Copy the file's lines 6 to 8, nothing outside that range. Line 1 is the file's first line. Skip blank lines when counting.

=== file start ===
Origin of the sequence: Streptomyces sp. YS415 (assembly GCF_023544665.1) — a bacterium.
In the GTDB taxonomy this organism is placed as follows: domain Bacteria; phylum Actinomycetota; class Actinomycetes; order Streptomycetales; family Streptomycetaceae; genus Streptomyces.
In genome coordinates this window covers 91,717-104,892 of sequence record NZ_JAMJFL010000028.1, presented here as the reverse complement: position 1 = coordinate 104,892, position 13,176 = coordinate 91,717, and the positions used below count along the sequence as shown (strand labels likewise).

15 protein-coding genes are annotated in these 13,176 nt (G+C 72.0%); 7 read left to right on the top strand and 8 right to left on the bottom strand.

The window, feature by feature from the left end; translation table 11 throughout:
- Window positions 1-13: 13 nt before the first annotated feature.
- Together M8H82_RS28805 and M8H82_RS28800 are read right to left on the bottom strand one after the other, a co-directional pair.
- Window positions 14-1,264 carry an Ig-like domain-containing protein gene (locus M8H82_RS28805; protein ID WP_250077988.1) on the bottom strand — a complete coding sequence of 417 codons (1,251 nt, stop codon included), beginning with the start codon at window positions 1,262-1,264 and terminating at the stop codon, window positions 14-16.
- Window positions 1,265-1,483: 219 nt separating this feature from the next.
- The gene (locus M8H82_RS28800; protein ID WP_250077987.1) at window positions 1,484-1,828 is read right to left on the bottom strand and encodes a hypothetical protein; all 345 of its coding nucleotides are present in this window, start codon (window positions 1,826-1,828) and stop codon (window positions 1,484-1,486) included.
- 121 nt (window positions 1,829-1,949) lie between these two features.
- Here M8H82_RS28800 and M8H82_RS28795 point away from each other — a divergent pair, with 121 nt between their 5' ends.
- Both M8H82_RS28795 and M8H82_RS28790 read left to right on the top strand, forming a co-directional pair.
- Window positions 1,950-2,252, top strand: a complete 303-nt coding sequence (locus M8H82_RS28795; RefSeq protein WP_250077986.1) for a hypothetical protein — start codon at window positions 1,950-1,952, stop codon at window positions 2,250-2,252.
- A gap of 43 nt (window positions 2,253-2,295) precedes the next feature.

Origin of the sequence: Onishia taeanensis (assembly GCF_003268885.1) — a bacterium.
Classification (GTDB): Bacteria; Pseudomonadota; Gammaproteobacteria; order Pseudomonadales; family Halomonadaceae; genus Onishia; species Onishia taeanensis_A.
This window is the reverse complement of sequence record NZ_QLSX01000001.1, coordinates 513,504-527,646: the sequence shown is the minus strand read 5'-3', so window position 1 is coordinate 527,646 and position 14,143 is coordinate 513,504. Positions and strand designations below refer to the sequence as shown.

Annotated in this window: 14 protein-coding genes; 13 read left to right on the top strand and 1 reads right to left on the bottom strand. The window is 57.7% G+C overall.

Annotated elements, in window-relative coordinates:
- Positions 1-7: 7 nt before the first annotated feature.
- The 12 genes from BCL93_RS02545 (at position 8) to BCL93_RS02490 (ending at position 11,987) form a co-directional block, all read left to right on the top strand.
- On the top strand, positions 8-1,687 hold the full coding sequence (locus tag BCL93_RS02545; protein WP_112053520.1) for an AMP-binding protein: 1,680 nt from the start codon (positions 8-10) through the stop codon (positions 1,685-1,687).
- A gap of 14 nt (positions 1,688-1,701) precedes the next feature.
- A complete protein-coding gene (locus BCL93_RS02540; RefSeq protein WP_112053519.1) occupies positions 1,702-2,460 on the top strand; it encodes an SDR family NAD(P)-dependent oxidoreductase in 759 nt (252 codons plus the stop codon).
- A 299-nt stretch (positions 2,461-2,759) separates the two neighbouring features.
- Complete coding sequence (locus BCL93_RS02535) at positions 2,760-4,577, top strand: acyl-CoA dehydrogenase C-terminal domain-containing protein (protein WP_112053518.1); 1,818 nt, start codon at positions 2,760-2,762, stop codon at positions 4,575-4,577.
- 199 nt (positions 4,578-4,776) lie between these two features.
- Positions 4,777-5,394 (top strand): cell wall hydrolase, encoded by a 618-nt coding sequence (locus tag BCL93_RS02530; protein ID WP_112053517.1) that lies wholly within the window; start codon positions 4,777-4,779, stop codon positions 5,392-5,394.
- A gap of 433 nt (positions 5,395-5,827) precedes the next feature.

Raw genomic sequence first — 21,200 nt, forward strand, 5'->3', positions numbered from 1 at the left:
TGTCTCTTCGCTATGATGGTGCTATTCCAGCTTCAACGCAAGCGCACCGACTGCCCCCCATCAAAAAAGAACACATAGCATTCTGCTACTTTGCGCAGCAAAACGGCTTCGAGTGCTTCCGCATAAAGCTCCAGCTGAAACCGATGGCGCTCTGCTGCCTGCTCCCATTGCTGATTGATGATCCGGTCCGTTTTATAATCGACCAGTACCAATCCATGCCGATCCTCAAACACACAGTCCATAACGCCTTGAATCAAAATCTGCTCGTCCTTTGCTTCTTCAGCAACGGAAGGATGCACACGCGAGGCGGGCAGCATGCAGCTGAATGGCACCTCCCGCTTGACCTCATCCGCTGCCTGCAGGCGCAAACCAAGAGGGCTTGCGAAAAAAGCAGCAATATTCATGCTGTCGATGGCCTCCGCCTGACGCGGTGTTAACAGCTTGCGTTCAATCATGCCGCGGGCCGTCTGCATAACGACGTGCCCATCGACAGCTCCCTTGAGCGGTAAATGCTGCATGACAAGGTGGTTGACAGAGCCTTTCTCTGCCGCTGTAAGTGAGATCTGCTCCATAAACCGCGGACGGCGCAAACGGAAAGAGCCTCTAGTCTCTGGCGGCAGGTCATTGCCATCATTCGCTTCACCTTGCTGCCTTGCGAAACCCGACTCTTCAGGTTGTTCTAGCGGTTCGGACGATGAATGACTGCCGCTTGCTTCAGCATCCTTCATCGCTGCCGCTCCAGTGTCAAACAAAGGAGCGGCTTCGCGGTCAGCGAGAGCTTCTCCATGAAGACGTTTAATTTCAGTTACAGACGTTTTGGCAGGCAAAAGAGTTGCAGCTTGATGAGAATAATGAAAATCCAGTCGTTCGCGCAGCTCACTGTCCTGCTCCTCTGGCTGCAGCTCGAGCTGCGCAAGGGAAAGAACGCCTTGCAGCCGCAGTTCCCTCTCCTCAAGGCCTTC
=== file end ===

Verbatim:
- Window positions 1-13: 13 nt before the first annotated feature.
- Together M8H82_RS28805 and M8H82_RS28800 are read right to left on the bottom strand one after the other, a co-directional pair.
- Window positions 14-1,264 carry an Ig-like domain-containing protein gene (locus M8H82_RS28805; protein ID WP_250077988.1) on the bottom strand — a complete coding sequence of 417 codons (1,251 nt, stop codon included), beginning with the start codon at window positions 1,262-1,264 and terminating at the stop codon, window positions 14-16.